March 2021 Issue
Geralyn Williams, Program Coordinator in the Pace Center for Civic Engagement
Which identities are you most proud of?
There are so many facets of myself that I am proud of, it is hard to pick. I have to say that being a Black queer woman is one of the most wonderful things I am. I wouldn’t change that for anything in world. Being all these things means that the structures of this world weren’t made to hold me, weren’t made to work for me, but I don’t need them to hold me (back) and I make things work for myself. These identities connect me to the most loving, radical and liberatory communities. As I continue to grow and become who I’m meant to be I am excited for the ways those identities will manifest in my life.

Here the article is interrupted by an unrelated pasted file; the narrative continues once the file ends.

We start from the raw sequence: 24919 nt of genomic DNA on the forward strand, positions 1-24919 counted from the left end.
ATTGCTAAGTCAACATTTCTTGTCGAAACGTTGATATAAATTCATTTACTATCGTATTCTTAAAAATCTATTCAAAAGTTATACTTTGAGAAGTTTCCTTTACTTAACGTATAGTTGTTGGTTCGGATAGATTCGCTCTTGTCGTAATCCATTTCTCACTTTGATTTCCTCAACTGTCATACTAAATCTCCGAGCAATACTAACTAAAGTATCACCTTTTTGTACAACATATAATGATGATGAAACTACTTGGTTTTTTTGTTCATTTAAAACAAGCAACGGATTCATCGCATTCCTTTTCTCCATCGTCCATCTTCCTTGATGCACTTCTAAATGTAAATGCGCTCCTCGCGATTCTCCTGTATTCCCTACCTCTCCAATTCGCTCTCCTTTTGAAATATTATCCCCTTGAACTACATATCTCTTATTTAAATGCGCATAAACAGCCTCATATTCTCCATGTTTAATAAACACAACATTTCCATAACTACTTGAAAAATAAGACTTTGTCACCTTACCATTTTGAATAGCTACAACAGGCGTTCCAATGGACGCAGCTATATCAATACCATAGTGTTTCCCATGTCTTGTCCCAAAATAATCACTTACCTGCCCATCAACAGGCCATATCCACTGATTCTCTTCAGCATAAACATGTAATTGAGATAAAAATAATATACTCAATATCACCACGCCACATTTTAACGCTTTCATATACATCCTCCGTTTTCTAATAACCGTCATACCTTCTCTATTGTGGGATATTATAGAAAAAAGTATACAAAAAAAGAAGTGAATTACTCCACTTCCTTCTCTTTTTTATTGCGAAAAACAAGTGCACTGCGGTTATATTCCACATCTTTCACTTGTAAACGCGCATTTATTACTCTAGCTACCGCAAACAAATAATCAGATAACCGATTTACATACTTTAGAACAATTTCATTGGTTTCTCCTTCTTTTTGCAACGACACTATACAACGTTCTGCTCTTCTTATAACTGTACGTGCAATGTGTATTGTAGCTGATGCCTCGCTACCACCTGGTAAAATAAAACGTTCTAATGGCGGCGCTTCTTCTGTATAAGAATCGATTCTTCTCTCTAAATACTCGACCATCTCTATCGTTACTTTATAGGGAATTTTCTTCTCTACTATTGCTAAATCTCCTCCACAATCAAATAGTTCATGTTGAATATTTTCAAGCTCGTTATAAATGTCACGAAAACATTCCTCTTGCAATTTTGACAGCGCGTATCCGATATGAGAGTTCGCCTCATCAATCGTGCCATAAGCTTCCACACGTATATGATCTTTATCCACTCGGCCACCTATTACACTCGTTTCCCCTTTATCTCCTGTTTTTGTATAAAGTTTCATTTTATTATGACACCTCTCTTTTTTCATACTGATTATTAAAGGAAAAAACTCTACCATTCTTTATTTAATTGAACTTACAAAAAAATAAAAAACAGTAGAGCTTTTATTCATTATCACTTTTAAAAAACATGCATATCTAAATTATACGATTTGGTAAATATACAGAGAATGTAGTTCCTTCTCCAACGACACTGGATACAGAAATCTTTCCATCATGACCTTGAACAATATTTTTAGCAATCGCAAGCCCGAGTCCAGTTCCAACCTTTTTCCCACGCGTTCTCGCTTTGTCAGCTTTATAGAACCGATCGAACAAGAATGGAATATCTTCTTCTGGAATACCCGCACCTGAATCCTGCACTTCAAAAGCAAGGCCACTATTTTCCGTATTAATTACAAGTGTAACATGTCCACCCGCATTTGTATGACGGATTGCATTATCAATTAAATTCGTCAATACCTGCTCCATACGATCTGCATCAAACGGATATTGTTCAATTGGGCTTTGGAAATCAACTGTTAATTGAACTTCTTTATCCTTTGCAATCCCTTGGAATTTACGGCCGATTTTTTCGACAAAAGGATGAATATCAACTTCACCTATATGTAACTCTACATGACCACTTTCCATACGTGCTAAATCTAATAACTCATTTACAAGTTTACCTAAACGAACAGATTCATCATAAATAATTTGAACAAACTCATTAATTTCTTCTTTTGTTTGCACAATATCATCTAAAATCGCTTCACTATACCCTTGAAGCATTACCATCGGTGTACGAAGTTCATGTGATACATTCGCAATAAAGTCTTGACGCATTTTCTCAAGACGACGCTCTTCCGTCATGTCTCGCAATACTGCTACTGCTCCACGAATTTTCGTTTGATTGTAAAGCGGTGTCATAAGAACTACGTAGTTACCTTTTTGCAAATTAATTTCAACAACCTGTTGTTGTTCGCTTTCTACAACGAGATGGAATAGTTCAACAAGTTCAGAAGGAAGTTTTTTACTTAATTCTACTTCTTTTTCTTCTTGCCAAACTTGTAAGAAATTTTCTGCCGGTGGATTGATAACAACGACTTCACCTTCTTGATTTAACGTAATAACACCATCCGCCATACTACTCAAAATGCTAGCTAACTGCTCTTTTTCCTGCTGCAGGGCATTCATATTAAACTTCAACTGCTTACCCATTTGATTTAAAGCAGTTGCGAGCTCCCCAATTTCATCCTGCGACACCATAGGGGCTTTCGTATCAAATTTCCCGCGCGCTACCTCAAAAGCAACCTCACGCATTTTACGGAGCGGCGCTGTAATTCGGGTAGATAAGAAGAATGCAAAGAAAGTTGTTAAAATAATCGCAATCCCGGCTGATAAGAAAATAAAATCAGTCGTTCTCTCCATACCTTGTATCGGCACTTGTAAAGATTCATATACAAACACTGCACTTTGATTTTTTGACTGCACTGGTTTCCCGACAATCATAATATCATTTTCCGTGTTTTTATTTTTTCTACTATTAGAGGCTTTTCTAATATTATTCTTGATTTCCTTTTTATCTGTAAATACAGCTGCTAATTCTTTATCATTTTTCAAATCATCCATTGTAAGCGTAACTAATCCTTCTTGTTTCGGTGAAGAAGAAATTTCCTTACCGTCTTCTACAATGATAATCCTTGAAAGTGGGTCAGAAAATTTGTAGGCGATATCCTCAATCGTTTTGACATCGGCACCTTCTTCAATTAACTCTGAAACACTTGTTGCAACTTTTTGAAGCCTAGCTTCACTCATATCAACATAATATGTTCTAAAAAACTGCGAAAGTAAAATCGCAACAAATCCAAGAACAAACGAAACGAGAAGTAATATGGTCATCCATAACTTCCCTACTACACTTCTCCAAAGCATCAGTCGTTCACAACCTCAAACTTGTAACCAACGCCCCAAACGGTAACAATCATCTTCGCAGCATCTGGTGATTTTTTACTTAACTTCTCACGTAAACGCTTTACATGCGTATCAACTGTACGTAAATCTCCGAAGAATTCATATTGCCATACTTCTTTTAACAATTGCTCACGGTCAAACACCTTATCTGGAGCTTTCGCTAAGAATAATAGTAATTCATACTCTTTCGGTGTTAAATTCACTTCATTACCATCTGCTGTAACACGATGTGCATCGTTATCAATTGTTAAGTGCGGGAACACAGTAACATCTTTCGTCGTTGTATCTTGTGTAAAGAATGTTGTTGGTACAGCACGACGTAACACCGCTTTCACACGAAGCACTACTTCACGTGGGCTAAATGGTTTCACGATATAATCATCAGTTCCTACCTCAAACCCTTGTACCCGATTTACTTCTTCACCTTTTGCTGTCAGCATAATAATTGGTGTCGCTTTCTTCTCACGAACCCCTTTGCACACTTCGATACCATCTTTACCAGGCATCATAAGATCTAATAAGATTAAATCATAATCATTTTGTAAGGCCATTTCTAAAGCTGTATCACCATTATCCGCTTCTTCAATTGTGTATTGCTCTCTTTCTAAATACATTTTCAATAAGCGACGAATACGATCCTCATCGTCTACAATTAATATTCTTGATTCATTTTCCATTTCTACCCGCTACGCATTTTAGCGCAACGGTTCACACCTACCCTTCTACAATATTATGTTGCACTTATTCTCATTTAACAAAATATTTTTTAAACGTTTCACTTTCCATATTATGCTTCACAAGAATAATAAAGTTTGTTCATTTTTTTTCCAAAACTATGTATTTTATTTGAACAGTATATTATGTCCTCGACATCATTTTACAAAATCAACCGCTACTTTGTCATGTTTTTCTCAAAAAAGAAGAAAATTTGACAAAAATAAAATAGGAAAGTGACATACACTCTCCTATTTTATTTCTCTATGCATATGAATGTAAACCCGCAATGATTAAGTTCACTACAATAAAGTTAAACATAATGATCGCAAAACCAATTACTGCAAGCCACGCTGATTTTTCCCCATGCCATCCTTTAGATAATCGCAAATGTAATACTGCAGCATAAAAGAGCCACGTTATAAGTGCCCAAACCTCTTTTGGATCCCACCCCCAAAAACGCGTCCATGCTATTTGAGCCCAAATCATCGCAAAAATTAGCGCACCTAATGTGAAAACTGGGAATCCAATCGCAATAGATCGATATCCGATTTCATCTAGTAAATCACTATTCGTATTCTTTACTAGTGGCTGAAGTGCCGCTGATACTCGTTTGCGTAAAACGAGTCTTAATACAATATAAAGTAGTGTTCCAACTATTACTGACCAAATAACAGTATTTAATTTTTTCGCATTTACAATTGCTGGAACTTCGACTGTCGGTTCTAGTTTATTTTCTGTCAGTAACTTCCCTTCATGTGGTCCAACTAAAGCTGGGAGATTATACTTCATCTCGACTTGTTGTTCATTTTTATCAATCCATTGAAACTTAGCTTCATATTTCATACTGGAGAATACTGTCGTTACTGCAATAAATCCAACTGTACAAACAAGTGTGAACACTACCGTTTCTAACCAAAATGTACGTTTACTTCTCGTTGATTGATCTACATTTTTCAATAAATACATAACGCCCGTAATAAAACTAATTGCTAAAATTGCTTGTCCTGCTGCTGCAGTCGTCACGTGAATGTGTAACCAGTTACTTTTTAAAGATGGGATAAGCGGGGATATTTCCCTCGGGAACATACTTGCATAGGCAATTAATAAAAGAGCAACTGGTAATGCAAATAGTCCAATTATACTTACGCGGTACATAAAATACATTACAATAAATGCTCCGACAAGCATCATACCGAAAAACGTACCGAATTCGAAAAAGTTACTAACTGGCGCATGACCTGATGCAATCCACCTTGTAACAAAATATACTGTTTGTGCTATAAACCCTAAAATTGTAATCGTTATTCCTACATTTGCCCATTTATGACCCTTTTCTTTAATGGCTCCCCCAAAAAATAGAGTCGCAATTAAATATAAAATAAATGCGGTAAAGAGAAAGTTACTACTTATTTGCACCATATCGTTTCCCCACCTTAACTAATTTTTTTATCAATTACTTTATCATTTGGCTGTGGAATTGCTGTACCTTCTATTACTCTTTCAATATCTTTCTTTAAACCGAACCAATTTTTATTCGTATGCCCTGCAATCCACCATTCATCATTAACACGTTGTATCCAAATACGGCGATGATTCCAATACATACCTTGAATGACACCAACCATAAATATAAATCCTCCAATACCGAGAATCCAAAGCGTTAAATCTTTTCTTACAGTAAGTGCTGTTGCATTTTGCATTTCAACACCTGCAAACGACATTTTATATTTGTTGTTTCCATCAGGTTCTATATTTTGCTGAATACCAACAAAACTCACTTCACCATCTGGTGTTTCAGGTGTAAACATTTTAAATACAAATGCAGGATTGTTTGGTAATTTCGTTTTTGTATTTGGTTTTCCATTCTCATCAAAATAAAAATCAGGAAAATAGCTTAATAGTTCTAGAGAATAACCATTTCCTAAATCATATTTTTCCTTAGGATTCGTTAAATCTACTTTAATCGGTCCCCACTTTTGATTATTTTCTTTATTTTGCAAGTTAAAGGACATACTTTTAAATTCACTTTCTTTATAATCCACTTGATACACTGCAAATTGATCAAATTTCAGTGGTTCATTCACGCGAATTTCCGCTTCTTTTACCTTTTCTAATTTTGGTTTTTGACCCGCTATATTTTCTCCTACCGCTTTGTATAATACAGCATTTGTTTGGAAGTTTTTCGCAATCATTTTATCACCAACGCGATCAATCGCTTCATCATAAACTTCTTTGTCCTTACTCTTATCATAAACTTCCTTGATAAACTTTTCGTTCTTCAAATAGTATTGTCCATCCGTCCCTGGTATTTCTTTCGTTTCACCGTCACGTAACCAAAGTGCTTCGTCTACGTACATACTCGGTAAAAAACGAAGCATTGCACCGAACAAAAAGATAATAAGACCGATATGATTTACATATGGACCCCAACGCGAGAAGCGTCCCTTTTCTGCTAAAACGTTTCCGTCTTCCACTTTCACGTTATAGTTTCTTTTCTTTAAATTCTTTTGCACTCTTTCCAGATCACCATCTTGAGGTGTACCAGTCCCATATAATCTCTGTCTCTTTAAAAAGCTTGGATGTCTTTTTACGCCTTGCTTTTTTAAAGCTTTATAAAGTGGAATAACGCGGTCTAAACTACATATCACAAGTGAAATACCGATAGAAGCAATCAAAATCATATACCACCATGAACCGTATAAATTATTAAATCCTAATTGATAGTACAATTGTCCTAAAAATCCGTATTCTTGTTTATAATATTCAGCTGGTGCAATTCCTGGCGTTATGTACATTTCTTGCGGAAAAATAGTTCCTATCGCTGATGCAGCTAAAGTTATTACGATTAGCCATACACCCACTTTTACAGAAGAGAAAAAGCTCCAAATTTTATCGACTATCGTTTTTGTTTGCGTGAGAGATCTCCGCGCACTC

What kind of household/family did you grow up in and how did this impact your identities?
I come from a big family. I am one of four kids, my mom is one of six, and my dad is one of seven. We are all New Jersey folks and tight-knit. This means there are lots of siblings, aunts, uncles, and cousins to go around. It also means that I’ve had a million possibility models to learn from and to inspire me. My parents have made sure that we are connected to family as far back as possible. They have instilled in me and my siblings a pride in our Blackness and heritage. My father’s family is centered around my grandmother, our departed matriarch and my namesake, who was an educator, caregiver, and so much more.